Smith Rock's New Park Manager’s Heart Belongs to Smith, at Least in Part


July 20, 2019

Smith Rock State Park can be addicting to some. We suspect for new Park Manager Matt Davey that may be the case. When career opportunities took Matt away from his first stint at Smith Rock in 2015, he eventually worked his way back to Central Oregon, his happy place. First at Cove Palisades, and now back home at his dream job at Smith Rock.

Made happier still by his recent wedding to long-time girlfriend Kacey in a ceremony at the nearby D&D Ranch, formerly “commitment-phobic” Matt not only got married, he bought a house too. But let’s back up a bit.

Matt started off in 2000 with training from Chemeketa Community College outside of Salem, Oregon to become a city firefighter and EMT. Upon graduation however, he wanted to reassess his chosen profession, not sure he was willing to take on the stress level involved in daily emergency response. While doing maintenance work at a cabin in the Rocky Mountains of Colorado from 2001-2004, he discovered two things: he enjoyed working outside, and also with his hands. One day as he was observing a Park Ranger in an 11 mile canyon area, he thought, “That could be a good fit for me—the outdoors, people, and working with my hands.”

Looking at getting back home, he submitted his application to all of the open state park positions in Oregon, where he eventually landed a seasonal Assistant Ranger position at Ainsworth State Park in the Columbia River Gorge. His first full-time position took him to Fort Stevens in 2006, where he was the Lead Campground Operations Ranger for a couple years on the night shift.

In 2008 the Columbia River Gorge brought him back into the daylight hours, as the Historic Columbia Highway State Trail Ranger. When Smith Rock State Park put out the call for a Ranger (2) position in 2012, he happily answered, and while he loved working at Smith, a promotion to a Ranger 3 position in Farewell Bend State Park on the Idaho border took him to Leslie Gulch and the Owyhee Canyon.

Fast forward to 2016. An opportunity to get into a management track as Ranger Supervisor at Silver Falls State Park in charge of the day to day operations for largest park in the state system gave Davey a taste for managing people—27 of them.

So when the Park Manager position presented itself at Smith Rock State Park, Matt was ready. He had amassed not only the titles, but the type of experience that would be critical to running such a busy park for a wide variety of user groups from hikers to climbers to mountain bikers and more.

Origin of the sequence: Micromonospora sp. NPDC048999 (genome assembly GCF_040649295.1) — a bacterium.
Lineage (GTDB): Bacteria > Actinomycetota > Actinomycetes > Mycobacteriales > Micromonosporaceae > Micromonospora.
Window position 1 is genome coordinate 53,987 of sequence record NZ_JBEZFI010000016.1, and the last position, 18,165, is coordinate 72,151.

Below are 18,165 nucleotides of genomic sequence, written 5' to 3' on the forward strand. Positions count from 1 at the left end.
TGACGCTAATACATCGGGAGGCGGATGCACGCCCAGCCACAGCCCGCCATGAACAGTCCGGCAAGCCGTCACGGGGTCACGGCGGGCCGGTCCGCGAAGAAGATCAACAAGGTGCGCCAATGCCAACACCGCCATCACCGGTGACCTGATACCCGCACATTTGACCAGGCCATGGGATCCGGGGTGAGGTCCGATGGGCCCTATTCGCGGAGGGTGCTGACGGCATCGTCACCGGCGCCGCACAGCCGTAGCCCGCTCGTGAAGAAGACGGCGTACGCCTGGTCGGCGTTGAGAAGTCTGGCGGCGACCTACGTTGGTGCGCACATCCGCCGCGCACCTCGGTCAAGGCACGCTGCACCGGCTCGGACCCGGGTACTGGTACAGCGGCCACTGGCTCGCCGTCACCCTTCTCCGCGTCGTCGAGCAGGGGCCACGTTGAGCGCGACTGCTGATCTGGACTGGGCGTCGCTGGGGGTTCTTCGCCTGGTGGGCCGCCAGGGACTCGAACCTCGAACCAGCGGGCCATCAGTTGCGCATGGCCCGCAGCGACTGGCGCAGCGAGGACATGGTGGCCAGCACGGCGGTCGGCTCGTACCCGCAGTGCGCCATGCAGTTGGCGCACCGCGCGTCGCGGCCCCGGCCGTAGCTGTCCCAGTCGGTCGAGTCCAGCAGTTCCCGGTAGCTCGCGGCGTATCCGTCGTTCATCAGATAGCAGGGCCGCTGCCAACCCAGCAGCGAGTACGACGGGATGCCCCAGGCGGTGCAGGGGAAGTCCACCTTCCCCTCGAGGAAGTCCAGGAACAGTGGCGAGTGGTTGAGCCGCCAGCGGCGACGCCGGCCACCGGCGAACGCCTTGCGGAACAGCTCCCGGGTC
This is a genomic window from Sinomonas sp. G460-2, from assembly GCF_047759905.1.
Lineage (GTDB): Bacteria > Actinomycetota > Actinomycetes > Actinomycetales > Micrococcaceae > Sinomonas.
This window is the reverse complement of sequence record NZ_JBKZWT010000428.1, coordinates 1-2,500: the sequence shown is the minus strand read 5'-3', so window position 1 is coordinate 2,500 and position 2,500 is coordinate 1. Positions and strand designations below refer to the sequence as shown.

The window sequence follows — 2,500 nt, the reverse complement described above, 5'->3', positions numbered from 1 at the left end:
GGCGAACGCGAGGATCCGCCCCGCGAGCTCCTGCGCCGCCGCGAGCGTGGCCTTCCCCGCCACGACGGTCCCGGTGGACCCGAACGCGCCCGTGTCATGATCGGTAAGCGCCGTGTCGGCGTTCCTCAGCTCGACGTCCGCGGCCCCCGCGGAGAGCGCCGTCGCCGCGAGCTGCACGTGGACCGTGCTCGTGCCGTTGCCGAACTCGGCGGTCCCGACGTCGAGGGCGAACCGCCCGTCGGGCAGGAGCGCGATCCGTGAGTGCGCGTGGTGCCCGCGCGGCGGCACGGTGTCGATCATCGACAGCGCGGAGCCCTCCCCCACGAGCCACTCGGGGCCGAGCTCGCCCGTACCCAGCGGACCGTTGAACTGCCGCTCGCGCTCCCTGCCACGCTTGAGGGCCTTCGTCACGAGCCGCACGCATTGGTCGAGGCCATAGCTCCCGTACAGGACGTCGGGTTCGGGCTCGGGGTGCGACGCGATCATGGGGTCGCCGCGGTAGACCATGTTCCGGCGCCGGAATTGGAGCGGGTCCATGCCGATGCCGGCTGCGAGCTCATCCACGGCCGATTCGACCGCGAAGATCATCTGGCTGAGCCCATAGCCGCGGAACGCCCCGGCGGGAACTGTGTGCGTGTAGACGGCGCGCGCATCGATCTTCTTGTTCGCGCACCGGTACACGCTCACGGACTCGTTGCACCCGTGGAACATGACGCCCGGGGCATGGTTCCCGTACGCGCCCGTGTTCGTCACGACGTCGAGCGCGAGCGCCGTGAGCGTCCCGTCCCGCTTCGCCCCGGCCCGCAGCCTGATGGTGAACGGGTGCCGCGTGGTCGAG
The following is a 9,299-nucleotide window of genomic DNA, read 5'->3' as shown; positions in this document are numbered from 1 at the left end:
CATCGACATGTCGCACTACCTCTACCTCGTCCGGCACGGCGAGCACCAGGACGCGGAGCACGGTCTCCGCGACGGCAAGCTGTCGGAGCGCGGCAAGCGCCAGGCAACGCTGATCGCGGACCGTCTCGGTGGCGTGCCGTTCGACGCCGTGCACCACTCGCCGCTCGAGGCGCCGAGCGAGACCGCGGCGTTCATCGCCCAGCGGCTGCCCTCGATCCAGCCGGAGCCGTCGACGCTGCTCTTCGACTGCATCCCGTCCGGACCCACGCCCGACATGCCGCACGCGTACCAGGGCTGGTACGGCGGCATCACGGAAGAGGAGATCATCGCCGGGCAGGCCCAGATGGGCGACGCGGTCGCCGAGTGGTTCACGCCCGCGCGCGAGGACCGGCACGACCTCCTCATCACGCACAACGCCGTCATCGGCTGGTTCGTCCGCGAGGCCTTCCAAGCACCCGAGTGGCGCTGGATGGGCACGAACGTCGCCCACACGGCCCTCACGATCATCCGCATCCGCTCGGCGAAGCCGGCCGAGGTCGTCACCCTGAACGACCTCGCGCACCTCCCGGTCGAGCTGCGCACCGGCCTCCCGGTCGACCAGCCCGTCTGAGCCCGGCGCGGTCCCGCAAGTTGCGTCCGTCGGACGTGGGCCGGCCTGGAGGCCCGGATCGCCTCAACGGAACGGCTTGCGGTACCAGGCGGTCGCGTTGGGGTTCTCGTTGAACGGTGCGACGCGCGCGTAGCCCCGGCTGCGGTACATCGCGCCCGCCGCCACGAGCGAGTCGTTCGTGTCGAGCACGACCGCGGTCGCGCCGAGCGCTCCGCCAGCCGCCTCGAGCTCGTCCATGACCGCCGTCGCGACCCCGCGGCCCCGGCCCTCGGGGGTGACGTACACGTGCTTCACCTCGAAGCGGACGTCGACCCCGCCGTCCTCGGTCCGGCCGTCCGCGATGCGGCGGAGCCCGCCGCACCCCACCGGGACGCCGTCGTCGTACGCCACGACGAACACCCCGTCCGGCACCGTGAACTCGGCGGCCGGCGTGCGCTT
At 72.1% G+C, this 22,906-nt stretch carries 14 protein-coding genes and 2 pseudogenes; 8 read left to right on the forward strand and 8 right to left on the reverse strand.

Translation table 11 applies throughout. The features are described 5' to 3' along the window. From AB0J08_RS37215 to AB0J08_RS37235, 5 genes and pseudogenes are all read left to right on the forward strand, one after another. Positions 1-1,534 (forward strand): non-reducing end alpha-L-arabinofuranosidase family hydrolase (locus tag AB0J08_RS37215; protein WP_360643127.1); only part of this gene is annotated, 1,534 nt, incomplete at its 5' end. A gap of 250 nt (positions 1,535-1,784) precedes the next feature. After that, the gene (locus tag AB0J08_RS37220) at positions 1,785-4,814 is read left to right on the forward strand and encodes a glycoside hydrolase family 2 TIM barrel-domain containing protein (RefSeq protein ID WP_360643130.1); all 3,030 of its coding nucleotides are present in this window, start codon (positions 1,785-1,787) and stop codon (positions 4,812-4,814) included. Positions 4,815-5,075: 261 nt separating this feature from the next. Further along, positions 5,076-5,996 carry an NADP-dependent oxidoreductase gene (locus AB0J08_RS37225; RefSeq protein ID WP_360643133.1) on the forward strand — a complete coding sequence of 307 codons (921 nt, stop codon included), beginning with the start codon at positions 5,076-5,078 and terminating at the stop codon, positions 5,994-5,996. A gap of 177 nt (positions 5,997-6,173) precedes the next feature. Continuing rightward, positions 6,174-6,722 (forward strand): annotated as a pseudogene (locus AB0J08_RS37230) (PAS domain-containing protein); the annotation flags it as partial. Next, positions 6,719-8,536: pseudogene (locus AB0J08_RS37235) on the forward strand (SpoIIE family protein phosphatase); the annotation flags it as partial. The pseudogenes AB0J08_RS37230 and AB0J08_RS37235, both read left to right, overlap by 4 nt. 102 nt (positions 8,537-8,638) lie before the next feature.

Newlyweds Kacey and Matt Davey. Photograph by  Sydnee Marie .

Newlyweds Kacey and Matt Davey. Photograph by Sydnee Marie.

Smith Rock State Park Manager Matt Davey on the job

Smith Rock State Park Manager Matt Davey on the job

When asked what makes Smith Rock State Park his favorite of the state system, Matt doesn’t hesitate— “The engaged and active community of park users. From climbers to birders to cyclists, they are so respectful of the park.” He continues with, “And of course, the natural beauty and the wildlife. For such a condensed area the range of wildlife is just amazing.”

Matt also likes the full seasons draw of the park. While most of the parks are truly summer attractions, Smith Rock’s highly active participants prefer the shoulder seasons of spring and fall for their cooler temperatures. And winter is starting to see more visitation as well.

He says he likes to stay busy and active, and there is no shortage of projects from physical maintenance to managing user groups to help preserve the park with visitation now at 900,000 per year.

When asked about how he feels about all the recent rescue coverage he says he comes into his new position with his eyes wide open, saying he knows what to expect here. While Smith Rock has a record of high incidences involving rescues from dehydrated hikers to fallen climbers to and other injuries, he says it is not unique. His experience in dealing with high use coupled with high incidents at Silver Falls brings back stressful times of emergency medical incidents that happened during his tenure there. Matt feels his training as an EMT sets him up to deal with the eventualities of future incidents. While he knows it will not be easy, it also will not be every day. He also has a great relationship with and has high regard for both the Search and Rescue (SAR) teams and the Redmond Fire Department.

Matt also intends to expand on tactics used elsewhere to lower the number of future incidents with enhanced signage at trailheads and other access points to better communicate to visitors what to expect so they are better prepared. Positioning more trail ambassadors on busy days at the footbridge to assist visitors with questions, give trail tips, as well as check and advise visitors on proper hydration and footwear when possible are additional incident reduction tactics.

Future goals? Matt gets very excited here…”Education. There is so much opportunity to build on efforts that are already in motion at Smith Rock to engage in stewardship of the park. Expanding on interpretative exhibits on ecosystems and the history of Smith, as well as a possible future staff person to help with education will go a long way on balancing the natural and recreational resources for generations to come.”

We second that. Welcome Matt and we look forward to seeing you accomplish your goals!